The article discusses most of the main points of the topic which have to a big extent attempted to find answers to the research hypothesis. By explaining the epidemiology of various HPV-associated cancers, discussing the differences in HPV prevalence between cancers of the oral cavity and oropharynx and expounding on the available vaccines, the article has given implications of all the above to dentistry including recommendations to dental healthcare personnel (Vidal, 2008).
Do the interpretations and conclusion logically follow the experimental finding?
The conclusion highlights everything discussed in the article. These have also been supported by sample statistical data and information included in the article. For example, “molecular and epidemiologic evidence suggest a strong etiologic association of HPV with a large proportion of oropharyngeal cancers but seldom with cancers of the oral cavity in the United States”. This phrase (interpretation) quoted in the conclusion is well illustrated by the chart in Figure 3 and equally discussed in the preceding paragraphs (Lowy, 2010).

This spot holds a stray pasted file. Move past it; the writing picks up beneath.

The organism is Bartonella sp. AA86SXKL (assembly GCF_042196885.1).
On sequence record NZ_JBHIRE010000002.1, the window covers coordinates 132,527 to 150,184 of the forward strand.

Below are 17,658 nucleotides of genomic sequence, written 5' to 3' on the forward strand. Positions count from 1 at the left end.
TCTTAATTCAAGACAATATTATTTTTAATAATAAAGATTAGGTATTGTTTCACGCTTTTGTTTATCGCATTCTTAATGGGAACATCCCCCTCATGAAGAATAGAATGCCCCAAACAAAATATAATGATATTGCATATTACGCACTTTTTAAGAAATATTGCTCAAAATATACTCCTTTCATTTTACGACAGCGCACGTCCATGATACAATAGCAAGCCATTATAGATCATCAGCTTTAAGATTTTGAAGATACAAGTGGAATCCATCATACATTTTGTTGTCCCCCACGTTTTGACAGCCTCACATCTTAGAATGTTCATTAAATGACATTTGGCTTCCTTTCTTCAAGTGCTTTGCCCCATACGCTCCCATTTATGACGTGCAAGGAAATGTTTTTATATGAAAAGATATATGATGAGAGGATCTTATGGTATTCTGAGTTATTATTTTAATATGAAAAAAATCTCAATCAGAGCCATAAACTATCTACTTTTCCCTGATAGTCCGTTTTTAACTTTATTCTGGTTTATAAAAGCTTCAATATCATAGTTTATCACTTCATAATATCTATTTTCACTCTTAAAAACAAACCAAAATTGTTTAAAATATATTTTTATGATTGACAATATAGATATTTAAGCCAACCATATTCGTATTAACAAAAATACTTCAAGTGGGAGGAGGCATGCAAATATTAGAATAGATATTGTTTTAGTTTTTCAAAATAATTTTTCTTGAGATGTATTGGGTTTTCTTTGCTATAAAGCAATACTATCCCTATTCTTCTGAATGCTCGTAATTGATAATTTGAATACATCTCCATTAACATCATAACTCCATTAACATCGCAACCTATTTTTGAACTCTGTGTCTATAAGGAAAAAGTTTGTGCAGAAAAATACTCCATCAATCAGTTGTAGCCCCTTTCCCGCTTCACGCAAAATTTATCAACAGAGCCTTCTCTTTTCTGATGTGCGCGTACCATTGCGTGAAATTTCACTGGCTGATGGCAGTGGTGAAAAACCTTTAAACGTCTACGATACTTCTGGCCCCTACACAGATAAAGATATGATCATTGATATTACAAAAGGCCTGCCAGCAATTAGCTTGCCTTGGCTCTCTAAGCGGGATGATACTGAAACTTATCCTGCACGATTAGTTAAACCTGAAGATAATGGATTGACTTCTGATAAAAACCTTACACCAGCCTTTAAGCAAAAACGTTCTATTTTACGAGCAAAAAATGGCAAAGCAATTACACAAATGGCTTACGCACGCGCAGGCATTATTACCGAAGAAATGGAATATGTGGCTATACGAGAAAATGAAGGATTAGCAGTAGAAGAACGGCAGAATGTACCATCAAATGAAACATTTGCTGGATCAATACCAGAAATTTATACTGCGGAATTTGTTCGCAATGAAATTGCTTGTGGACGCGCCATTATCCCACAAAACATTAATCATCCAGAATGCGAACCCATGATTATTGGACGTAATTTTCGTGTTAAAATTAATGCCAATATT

Do you agree or disagree with the article and findings? Why?
I do agree with the article and findings because the topic is well discussed. It establishes a clear relationship between human papillomavirus and oropharyngeal squamous cell cancers. This is well explained and also illustrated by data analyses of samples collected from credible sources (Vidal, 2008).
What would you change in the article? Why/ Think outside of the box. What would you add or delete?
The article lacks sufficient statistical information to support the arguments. I would include more research findings that have been done over a long period of time since cancers have very long latencies.